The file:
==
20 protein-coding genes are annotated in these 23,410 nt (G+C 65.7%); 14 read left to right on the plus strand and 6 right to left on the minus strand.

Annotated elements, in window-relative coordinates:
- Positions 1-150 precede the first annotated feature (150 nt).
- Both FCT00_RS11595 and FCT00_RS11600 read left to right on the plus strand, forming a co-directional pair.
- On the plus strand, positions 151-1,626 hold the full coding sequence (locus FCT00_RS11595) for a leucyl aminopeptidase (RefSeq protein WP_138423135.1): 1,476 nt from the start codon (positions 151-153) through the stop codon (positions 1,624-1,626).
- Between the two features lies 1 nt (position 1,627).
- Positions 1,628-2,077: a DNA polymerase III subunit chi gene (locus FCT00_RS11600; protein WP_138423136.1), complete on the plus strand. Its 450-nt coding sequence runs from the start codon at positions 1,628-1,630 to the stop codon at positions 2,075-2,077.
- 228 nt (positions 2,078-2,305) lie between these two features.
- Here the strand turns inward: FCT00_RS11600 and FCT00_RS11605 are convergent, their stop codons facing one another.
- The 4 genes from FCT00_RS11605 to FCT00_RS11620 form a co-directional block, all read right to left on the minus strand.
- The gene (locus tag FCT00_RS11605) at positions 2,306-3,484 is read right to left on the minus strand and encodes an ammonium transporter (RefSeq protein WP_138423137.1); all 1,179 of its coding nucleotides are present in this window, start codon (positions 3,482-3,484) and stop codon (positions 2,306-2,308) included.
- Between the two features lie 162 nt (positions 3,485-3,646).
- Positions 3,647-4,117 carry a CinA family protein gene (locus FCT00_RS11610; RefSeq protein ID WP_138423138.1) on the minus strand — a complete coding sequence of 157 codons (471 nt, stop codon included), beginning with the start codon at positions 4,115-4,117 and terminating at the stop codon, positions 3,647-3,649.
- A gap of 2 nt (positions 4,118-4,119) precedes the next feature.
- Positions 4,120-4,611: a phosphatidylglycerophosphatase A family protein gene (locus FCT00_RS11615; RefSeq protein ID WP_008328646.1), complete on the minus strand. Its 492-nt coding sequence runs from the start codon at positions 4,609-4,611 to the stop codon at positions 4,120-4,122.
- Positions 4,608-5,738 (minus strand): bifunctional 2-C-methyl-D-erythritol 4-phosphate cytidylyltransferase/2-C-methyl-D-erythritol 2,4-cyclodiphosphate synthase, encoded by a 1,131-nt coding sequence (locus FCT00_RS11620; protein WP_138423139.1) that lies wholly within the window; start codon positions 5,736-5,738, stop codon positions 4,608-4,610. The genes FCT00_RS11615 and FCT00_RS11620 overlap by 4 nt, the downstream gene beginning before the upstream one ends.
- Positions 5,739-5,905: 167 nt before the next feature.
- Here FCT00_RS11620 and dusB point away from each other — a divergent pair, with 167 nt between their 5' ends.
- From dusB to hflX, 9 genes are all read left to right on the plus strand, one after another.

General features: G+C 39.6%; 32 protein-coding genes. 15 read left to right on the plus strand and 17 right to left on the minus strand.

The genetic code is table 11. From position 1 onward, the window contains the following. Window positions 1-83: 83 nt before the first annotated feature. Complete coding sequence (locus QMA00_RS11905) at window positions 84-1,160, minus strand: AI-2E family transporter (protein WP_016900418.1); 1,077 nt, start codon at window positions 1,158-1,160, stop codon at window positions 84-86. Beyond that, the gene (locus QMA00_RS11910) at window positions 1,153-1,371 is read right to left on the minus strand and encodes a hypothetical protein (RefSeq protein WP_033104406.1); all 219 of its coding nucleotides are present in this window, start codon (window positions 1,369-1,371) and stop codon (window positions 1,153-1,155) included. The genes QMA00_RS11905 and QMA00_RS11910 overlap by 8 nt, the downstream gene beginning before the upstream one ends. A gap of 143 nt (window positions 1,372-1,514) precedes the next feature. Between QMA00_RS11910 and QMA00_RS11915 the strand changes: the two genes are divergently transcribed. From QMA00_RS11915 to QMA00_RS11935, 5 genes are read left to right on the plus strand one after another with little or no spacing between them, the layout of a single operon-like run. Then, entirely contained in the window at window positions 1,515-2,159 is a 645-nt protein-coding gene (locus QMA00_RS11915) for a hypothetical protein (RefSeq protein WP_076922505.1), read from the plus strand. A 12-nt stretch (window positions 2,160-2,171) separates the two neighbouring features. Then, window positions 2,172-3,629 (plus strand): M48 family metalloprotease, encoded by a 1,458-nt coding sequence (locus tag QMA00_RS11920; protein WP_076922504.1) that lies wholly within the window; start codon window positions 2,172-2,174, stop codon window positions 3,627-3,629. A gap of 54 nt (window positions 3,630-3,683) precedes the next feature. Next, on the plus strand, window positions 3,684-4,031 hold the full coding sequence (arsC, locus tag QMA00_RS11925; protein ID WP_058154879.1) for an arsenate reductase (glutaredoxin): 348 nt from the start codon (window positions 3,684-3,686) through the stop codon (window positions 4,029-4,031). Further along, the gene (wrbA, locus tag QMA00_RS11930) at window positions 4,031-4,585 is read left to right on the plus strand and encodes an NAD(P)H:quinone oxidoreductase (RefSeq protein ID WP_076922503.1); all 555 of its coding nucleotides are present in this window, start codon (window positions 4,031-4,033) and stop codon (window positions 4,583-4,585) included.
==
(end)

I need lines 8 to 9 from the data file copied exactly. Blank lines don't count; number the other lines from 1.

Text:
- 228 nt (positions 2,078-2,305) lie between these two features.
- Here the strand turns inward: FCT00_RS11600 and FCT00_RS11605 are convergent, their stop codons facing one another.